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Gunn: ‘encouraging trends’ at KershawHealth

Posted: January 17, 2014 4:42 p.m.
Updated: January 20, 2014 5:00 a.m.

While interim KershawHealth CEO Terry Gunn didn’t have all good news for the healthcare organization’s board of trustees at its Jan. 13 meeting, he did describe much of what he’s seeing as “encouraging trends.”

One of Gunns’ highlights in his CEO Report to the board is that during the first quarter of the current fiscal year -- October through December -- 78 percent of KershawHealth’s admissions came through the emergency department. He said that trend seemed to hold steady during the first two weeks of January.

“That definitely creates some implications to me,” Gunn said, “that we make sure we really focus on our emergency room operations -- that it’s smooth, that it’s efficient, it’s flowing and providing a good experience for our patients as they come in there.”

He also reported that the first quarter saw a 2.7 percent uptick in surgeries compared to the prior fiscal year’s first quarter. At past meetings, KershawHealth Executive Vice President and COO/CFO Mike Bunch has reported significant drops in surgical volumes due to both turnover in some specialties and a national trend away from elective surgeries.

“That’s encouraging to see, that our surgical volume is continuing to increase and recover,” Gunn said.

He pointed out, however, that the first two weeks of January included two weekends. He said it is hard to get a good idea of a trend for surgeries because the healthcare system doesn’t operate a lot on the weekends except for emergencies.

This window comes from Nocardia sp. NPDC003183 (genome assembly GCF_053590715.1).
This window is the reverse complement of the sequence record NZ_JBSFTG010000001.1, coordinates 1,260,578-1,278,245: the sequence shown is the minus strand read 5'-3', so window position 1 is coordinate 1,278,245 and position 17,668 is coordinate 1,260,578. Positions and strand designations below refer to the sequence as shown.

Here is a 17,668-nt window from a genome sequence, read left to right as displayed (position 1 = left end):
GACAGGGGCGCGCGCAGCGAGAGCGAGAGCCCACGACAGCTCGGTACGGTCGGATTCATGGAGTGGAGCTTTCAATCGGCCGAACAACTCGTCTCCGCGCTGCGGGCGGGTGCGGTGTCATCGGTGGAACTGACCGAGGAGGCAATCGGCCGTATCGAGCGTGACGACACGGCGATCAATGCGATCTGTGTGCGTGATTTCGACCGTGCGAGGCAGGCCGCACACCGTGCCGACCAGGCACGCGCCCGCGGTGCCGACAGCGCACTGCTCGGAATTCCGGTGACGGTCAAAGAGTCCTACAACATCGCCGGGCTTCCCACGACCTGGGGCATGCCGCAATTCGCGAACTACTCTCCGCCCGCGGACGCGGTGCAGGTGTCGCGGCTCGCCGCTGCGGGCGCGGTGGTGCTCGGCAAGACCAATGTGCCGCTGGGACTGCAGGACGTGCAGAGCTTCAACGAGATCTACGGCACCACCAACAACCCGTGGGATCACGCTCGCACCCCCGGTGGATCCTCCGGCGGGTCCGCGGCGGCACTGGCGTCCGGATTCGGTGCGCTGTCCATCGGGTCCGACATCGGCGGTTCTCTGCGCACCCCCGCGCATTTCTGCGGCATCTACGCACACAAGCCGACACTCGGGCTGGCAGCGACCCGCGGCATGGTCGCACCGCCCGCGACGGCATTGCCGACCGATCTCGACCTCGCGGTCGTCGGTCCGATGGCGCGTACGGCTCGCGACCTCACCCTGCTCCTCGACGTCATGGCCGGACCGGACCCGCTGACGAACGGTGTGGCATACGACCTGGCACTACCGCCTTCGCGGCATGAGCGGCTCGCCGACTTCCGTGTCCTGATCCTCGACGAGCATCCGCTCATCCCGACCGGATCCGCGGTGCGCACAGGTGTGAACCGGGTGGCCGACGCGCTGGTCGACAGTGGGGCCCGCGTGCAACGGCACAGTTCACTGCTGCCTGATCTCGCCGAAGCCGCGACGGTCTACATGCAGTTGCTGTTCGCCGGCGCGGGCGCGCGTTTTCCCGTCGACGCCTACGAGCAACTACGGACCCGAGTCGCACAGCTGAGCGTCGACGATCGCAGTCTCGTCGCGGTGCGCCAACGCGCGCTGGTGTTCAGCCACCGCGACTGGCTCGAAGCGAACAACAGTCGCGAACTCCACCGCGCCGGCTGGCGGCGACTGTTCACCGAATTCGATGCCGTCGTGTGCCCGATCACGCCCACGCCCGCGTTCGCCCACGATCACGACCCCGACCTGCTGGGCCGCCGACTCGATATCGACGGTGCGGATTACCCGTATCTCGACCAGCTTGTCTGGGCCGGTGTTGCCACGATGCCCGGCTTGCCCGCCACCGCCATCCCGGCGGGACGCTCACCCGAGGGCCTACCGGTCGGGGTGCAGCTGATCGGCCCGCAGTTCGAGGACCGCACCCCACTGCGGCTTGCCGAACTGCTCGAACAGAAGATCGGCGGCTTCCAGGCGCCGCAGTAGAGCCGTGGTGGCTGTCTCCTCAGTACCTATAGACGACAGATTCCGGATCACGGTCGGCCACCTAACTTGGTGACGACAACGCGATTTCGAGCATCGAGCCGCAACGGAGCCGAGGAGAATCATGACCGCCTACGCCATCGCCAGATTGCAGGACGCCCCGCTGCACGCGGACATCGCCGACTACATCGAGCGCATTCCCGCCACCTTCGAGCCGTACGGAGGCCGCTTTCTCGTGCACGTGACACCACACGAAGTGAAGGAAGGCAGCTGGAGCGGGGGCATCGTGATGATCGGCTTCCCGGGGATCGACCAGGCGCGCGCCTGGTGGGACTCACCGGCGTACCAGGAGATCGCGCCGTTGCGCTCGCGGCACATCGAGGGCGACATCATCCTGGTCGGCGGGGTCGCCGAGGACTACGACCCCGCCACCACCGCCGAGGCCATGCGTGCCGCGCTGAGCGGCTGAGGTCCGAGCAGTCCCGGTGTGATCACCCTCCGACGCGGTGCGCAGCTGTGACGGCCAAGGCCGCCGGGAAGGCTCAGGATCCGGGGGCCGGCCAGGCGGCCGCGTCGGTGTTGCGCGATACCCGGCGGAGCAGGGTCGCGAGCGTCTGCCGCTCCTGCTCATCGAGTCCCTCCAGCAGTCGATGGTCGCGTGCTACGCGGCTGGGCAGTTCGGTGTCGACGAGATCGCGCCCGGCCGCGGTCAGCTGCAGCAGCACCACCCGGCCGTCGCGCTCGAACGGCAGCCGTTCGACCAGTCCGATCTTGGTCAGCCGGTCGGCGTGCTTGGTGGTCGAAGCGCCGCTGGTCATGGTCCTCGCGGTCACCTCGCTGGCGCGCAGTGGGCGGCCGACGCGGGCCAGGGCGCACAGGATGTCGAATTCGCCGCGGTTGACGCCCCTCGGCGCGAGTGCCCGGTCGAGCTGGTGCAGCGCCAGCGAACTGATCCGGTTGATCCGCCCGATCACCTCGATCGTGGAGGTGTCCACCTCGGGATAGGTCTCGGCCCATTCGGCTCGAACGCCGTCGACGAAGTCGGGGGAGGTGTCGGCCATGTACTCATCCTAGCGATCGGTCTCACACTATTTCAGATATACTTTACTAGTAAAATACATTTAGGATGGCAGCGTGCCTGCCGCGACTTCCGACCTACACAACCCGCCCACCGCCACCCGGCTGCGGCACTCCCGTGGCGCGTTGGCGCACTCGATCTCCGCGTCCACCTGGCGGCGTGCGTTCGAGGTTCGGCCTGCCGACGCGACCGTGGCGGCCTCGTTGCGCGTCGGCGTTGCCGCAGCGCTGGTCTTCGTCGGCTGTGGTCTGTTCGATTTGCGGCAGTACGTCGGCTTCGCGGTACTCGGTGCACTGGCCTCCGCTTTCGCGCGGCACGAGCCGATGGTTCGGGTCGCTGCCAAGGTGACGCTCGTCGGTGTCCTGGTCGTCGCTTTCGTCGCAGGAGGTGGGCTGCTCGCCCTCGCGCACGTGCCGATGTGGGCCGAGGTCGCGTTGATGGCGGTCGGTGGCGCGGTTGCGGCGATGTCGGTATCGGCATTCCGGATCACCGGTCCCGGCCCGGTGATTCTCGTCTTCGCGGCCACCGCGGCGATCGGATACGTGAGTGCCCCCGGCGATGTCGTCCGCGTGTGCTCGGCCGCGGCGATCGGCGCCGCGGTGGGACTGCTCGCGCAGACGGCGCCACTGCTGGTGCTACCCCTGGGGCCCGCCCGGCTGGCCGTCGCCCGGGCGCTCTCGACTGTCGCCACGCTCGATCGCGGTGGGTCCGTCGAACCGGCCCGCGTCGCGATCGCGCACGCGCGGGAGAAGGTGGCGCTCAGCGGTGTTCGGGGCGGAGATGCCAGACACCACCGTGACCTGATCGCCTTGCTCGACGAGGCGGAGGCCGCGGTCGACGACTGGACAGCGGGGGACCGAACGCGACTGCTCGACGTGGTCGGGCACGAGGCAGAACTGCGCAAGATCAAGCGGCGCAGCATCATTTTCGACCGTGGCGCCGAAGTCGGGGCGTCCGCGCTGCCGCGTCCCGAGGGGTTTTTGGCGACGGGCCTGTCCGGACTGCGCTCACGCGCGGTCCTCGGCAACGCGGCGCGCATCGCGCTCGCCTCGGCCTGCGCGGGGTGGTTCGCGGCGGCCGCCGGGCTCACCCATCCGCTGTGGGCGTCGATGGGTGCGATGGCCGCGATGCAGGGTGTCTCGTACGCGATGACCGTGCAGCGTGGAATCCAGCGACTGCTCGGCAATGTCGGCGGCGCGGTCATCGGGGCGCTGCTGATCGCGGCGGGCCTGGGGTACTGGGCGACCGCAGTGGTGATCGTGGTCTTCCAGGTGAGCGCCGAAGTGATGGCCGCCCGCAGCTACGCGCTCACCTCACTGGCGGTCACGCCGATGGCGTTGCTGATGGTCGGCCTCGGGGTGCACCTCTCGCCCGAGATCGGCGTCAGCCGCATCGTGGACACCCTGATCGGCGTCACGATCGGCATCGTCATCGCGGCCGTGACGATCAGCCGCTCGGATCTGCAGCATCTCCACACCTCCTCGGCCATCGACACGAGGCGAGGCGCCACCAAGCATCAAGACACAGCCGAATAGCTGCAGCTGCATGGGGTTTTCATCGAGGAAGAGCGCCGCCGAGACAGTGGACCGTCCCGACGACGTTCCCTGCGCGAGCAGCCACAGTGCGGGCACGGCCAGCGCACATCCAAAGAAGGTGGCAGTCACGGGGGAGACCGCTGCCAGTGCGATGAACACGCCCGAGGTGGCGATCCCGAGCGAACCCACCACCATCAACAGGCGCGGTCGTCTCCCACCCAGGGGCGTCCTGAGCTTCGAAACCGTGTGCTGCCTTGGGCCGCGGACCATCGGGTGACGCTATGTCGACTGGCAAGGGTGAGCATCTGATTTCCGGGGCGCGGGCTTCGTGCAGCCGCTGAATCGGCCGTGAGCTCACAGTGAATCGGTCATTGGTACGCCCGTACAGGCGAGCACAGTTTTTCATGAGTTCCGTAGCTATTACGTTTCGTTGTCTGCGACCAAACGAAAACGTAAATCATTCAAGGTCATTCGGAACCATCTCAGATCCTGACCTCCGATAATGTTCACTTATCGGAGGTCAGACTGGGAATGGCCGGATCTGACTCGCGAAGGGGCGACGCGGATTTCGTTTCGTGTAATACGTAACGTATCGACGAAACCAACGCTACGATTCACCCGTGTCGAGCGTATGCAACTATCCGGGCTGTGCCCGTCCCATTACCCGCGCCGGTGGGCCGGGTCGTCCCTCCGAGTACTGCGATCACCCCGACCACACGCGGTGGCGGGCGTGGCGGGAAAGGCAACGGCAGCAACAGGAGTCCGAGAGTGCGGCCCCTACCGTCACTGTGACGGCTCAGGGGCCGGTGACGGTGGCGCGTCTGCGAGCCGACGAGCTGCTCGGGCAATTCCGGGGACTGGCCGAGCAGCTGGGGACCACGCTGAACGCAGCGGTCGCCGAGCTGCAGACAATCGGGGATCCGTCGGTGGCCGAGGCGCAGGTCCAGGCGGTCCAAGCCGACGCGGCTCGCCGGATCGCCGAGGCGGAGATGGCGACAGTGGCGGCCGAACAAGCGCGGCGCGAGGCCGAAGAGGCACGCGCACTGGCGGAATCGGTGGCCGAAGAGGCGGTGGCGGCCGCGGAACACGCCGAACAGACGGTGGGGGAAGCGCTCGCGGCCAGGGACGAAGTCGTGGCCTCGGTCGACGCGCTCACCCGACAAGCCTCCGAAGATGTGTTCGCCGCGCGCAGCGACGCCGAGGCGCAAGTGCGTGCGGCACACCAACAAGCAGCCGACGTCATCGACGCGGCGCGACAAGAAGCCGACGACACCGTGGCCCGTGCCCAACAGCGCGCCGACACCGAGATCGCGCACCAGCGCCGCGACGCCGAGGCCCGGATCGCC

“But, some encouraging news there. We’d love to see that trend continue to increase as we move forward,” he said.

Gunn reported on what he had seen during the first two weeks of the new year, noting that most volumes appear to be holding steady from the first quarter. That includes admissions, which were down 9 percent during the first quarter of the current fiscal year compared to the same period in the prior year, which he said was actually better than what administrators had seen in the past.

“It is a little early in the year, and we did have kind of a unique situation where we’ve had two weekends (in January) hitting us this early in the early part of the month,” Gunn said. “(That’s) certainly not enough to make a lot of judgment calls on, but it looks like we’re trending about where we were during the first quarter of the year. A little bit better than it has been, but not quite where we’re hoping it would be.”

Gunn said emergency department visits are running 16 percent below prior year so far in January, close to the first quarter being down 15 percent. However, he said the volume of patients admitted to the hospital from the emergency department was 1 percent above prior year for January so far.

Gunn informed trustees he was about to lead “very detailed” operation reviews of KershawHealth’s departments.